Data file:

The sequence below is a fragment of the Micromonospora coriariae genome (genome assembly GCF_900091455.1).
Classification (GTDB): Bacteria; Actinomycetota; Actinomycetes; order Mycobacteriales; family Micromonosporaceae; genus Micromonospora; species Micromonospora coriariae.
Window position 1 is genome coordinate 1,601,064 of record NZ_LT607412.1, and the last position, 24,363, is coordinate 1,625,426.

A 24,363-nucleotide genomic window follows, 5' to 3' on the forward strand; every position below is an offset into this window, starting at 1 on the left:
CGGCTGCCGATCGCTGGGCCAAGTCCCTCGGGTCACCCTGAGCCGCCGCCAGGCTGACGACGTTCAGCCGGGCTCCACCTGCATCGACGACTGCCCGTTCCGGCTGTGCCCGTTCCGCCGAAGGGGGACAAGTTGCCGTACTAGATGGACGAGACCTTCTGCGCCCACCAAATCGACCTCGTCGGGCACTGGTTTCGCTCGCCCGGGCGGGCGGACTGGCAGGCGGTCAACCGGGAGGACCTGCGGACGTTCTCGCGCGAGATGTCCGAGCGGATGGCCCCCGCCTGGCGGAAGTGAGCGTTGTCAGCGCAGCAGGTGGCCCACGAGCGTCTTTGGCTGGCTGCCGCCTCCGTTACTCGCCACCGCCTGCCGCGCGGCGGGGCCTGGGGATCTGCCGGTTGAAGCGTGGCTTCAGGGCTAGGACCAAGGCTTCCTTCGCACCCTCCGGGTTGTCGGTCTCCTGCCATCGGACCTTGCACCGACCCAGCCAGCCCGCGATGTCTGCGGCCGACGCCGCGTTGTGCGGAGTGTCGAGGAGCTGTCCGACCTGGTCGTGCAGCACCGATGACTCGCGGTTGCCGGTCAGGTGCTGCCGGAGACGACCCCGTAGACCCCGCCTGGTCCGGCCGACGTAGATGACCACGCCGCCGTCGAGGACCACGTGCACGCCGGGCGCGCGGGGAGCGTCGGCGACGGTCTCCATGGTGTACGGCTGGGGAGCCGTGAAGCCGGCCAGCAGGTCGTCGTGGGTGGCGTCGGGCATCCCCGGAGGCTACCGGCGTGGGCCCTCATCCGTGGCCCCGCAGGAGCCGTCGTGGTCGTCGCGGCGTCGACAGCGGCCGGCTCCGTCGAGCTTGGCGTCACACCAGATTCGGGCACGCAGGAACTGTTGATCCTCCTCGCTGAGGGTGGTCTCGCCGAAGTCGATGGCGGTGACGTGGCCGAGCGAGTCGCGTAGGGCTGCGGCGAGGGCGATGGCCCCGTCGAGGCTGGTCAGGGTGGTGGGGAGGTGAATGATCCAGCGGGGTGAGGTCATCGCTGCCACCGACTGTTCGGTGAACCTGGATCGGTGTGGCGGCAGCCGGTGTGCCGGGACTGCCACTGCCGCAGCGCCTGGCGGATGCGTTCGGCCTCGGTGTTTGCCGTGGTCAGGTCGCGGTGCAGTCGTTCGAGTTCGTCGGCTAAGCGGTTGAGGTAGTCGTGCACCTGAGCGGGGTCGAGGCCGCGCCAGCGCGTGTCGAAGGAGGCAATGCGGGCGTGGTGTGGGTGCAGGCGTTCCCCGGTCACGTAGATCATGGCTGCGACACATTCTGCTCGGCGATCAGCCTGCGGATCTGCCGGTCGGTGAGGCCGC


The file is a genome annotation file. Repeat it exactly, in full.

The sequence below is a fragment of the Micromonospora coriariae genome (genome assembly GCF_900091455.1).
Classification (GTDB): Bacteria; Actinomycetota; Actinomycetes; order Mycobacteriales; family Micromonosporaceae; genus Micromonospora; species Micromonospora coriariae.
Window position 1 is genome coordinate 1,601,064 of record NZ_LT607412.1, and the last position, 24,363, is coordinate 1,625,426.

A 24,363-nucleotide genomic window follows, 5' to 3' on the forward strand; every position below is an offset into this window, starting at 1 on the left:
CGGCTGCCGATCGCTGGGCCAAGTCCCTCGGGTCACCCTGAGCCGCCGCCAGGCTGACGACGTTCAGCCGGGCTCCACCTGCATCGACGACTGCCCGTTCCGGCTGTGCCCGTTCCGCCGAAGGGGGACAAGTTGCCGTACTAGATGGACGAGACCTTCTGCGCCCACCAAATCGACCTCGTCGGGCACTGGTTTCGCTCGCCCGGGCGGGCGGACTGGCAGGCGGTCAACCGGGAGGACCTGCGGACGTTCTCGCGCGAGATGTCCGAGCGGATGGCCCCCGCCTGGCGGAAGTGAGCGTTGTCAGCGCAGCAGGTGGCCCACGAGCGTCTTTGGCTGGCTGCCGCCTCCGTTACTCGCCACCGCCTGCCGCGCGGCGGGGCCTGGGGATCTGCCGGTTGAAGCGTGGCTTCAGGGCTAGGACCAAGGCTTCCTTCGCACCCTCCGGGTTGTCGGTCTCCTGCCATCGGACCTTGCACCGACCCAGCCAGCCCGCGATGTCTGCGGCCGACGCCGCGTTGTGCGGAGTGTCGAGGAGCTGTCCGACCTGGTCGTGCAGCACCGATGACTCGCGGTTGCCGGTCAGGTGCTGCCGGAGACGACCCCGTAGACCCCGCCTGGTCCGGCCGACGTAGATGACCACGCCGCCGTCGAGGACCACGTGCACGCCGGGCGCGCGGGGAGCGTCGGCGACGGTCTCCATGGTGTACGGCTGGGGAGCCGTGAAGCCGGCCAGCAGGTCGTCGTGGGTGGCGTCGGGCATCCCCGGAGGCTACCGGCGTGGGCCCTCATCCGTGGCCCCGCAGGAGCCGTCGTGGTCGTCGCGGCGTCGACAGCGGCCGGCTCCGTCGAGCTTGGCGTCACACCAGATTCGGGCACGCAGGAACTGTTGATCCTCCTCGCTGAGGGTGGTCTCGCCGAAGTCGATGGCGGTGACGTGGCCGAGCGAGTCGCGTAGGGCTGCGGCGAGGGCGATGGCCCCGTCGAGGCTGGTCAGGGTGGTGGGGAGGTGAATGATCCAGCGGGGTGAGGTCATCGCTGCCACCGACTGTTCGGTGAACCTGGATCGGTGTGGCGGCAGCCGGTGTGCCGGGACTGCCACTGCCGCAGCGCCTGGCGGATGCGTTCGGCCTCGGTGTTTGCCGTGGTCAGGTCGCGGTGCAGTCGTTCGAGTTCGTCGGCTAAGCGGTTGAGGTAGTCGTGCACCTGAGCGGGGTCGAGGCCGCGCCAGCGCGTGTCGAAGGAGGCAATGCGGGCGTGGTGTGGGTGCAGGCGTTCCCCGGTCACGTAGATCATGGCTGCGACACATTCTGCTCGGCGATCAGCCTGCGGATCTGCCGGTCGGTGAGGCCGC